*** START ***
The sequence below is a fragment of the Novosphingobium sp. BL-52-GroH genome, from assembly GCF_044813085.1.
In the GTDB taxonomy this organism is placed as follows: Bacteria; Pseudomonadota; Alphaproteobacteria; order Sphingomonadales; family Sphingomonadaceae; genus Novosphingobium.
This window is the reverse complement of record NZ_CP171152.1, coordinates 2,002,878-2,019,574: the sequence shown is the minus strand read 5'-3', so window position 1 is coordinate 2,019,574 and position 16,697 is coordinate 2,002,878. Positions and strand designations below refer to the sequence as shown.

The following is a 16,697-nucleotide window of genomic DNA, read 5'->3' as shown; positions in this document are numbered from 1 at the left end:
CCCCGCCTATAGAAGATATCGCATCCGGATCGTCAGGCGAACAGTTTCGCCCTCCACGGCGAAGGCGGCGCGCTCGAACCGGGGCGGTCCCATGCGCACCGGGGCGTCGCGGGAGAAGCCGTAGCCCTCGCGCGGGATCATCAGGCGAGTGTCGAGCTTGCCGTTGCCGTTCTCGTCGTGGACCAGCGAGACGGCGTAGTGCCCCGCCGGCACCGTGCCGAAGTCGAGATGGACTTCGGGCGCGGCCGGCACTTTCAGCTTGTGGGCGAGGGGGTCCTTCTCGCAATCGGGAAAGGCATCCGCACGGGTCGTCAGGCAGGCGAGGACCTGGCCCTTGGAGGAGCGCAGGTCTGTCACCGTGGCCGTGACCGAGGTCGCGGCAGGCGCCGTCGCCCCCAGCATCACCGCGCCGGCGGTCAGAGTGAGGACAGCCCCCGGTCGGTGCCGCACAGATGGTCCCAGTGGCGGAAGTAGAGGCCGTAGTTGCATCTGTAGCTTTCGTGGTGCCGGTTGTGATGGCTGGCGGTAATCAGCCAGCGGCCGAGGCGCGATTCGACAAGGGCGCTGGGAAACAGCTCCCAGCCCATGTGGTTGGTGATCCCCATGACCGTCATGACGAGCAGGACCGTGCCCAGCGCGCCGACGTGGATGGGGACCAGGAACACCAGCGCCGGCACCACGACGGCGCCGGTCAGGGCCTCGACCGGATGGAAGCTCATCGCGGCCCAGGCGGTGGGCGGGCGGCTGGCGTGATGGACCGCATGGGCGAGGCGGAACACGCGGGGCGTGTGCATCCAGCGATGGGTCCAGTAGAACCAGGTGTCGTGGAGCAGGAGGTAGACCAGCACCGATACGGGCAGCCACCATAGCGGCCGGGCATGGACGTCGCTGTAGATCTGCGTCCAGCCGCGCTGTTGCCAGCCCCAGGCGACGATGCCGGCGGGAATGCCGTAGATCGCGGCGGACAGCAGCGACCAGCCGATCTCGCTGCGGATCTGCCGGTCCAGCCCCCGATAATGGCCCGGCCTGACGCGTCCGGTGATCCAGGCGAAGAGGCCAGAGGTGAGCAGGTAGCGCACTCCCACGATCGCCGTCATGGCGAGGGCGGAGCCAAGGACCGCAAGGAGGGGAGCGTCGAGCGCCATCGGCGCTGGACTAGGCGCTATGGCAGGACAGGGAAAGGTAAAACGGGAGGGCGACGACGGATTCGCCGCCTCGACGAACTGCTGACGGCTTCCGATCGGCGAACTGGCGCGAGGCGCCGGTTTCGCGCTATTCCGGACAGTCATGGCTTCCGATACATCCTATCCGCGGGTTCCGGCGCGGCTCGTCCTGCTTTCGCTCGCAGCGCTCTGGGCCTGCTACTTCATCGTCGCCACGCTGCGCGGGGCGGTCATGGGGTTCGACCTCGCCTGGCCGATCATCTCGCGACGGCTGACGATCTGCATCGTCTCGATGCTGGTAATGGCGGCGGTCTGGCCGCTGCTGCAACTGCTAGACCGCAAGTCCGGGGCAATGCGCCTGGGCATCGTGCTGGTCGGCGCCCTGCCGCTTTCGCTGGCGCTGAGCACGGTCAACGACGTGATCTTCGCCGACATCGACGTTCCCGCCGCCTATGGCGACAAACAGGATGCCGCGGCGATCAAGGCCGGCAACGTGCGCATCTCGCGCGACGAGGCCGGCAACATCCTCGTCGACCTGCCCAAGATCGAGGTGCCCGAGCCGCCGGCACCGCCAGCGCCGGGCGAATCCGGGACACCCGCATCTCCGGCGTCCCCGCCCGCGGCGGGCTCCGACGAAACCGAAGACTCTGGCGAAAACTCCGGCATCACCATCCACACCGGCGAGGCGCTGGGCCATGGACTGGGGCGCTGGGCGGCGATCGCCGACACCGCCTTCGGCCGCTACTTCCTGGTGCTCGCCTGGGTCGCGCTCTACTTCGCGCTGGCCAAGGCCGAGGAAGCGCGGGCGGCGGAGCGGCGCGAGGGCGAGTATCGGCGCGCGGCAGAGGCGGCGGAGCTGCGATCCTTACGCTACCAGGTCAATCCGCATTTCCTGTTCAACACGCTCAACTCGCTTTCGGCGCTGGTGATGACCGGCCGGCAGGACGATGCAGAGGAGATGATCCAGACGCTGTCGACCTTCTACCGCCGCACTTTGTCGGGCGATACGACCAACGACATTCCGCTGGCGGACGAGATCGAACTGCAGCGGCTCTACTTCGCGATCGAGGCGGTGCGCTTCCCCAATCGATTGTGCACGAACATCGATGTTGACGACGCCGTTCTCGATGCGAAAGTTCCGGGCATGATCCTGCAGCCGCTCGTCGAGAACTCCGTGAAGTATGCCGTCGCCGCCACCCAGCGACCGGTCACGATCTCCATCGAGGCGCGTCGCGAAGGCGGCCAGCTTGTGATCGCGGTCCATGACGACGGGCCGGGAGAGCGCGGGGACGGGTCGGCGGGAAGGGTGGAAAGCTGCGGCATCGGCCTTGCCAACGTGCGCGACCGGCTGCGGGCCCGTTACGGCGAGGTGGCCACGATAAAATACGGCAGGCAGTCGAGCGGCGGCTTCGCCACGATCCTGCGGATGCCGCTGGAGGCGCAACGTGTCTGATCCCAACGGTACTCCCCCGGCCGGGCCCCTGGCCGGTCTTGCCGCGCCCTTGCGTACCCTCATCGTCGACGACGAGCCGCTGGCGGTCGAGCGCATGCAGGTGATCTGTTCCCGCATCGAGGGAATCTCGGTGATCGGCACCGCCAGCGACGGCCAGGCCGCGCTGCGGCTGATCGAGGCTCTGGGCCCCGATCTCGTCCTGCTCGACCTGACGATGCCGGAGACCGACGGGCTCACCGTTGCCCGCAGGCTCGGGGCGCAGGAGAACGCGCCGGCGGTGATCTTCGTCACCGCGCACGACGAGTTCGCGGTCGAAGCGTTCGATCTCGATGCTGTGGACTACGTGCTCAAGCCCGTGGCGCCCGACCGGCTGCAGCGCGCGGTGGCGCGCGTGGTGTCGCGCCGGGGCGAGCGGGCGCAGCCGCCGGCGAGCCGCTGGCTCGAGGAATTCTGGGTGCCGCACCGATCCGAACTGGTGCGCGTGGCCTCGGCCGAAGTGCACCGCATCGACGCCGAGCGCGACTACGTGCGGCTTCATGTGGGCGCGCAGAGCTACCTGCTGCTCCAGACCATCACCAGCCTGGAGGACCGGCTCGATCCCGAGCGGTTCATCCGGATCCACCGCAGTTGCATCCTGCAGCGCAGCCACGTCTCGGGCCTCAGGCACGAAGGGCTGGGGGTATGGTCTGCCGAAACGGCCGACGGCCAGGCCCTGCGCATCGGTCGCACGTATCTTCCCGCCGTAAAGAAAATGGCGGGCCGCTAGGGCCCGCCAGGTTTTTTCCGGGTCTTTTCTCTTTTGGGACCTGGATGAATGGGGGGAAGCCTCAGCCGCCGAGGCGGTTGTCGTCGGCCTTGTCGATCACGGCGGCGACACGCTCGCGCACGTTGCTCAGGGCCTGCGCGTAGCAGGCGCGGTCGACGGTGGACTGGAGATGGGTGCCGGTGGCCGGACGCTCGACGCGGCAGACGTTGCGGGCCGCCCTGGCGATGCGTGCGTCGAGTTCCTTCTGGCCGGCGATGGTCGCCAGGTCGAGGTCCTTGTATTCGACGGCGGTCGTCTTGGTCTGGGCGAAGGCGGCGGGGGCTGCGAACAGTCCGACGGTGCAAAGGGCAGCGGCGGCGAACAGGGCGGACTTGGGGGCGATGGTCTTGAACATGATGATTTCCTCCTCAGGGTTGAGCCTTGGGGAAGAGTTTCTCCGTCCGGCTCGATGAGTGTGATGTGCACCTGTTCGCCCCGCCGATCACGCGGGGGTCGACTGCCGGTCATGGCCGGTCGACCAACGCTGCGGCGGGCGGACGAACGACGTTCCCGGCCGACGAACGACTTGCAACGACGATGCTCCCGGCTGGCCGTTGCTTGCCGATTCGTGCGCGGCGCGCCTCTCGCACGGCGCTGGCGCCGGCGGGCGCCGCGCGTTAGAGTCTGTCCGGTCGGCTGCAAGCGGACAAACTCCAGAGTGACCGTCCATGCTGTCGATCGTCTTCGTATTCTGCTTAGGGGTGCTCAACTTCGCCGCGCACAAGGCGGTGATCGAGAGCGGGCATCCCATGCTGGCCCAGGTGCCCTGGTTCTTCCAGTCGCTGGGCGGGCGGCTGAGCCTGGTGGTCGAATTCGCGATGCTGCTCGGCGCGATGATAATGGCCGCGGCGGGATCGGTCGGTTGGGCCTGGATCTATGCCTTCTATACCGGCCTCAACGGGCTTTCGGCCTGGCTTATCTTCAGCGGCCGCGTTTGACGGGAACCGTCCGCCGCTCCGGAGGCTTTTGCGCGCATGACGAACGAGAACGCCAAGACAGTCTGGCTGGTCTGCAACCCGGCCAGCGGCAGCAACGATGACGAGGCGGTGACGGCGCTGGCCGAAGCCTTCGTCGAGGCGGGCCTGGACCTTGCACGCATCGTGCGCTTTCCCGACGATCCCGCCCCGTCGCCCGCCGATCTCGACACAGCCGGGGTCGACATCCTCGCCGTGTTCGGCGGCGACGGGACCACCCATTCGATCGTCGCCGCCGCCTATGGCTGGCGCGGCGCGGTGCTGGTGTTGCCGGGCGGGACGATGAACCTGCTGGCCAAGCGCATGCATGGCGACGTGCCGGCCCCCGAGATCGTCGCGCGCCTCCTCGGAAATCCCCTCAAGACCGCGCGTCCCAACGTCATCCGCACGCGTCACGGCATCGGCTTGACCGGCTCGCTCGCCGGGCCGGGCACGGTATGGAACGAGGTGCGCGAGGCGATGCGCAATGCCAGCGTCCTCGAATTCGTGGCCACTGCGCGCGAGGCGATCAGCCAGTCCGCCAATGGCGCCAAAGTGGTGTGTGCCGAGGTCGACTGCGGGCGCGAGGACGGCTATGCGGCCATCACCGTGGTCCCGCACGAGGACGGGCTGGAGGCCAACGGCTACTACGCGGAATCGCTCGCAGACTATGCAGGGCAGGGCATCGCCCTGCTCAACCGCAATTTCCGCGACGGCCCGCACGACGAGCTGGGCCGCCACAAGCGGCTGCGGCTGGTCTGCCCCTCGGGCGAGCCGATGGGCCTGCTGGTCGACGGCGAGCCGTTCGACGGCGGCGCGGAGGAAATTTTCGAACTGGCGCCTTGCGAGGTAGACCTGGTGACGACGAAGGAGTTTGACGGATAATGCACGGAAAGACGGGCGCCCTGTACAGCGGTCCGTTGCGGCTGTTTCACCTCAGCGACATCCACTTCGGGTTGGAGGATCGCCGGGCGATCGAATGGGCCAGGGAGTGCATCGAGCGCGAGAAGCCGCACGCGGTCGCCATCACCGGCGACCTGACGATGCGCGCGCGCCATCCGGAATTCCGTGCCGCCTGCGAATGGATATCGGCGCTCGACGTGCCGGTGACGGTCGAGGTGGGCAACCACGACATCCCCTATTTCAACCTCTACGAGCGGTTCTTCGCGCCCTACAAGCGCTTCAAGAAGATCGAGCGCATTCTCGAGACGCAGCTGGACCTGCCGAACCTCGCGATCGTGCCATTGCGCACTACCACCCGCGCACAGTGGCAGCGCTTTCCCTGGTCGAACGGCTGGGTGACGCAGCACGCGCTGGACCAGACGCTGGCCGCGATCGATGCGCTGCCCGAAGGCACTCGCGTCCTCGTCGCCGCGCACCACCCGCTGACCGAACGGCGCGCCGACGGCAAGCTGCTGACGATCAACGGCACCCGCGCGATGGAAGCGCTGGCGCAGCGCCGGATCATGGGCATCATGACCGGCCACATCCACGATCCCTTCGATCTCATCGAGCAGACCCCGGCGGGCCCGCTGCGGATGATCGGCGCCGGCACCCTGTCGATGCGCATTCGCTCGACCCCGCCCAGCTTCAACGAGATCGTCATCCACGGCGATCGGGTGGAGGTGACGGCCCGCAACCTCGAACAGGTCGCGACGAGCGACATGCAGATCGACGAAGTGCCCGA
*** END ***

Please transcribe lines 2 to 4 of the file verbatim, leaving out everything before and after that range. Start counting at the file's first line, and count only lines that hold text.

In the GTDB taxonomy this organism is placed as follows: Bacteria; Pseudomonadota; Alphaproteobacteria; order Sphingomonadales; family Sphingomonadaceae; genus Novosphingobium.
This window is the reverse complement of record NZ_CP171152.1, coordinates 2,002,878-2,019,574: the sequence shown is the minus strand read 5'-3', so window position 1 is coordinate 2,019,574 and position 16,697 is coordinate 2,002,878. Positions and strand designations below refer to the sequence as shown.

The following is a 16,697-nucleotide window of genomic DNA, read 5'->3' as shown; positions in this document are numbered from 1 at the left end: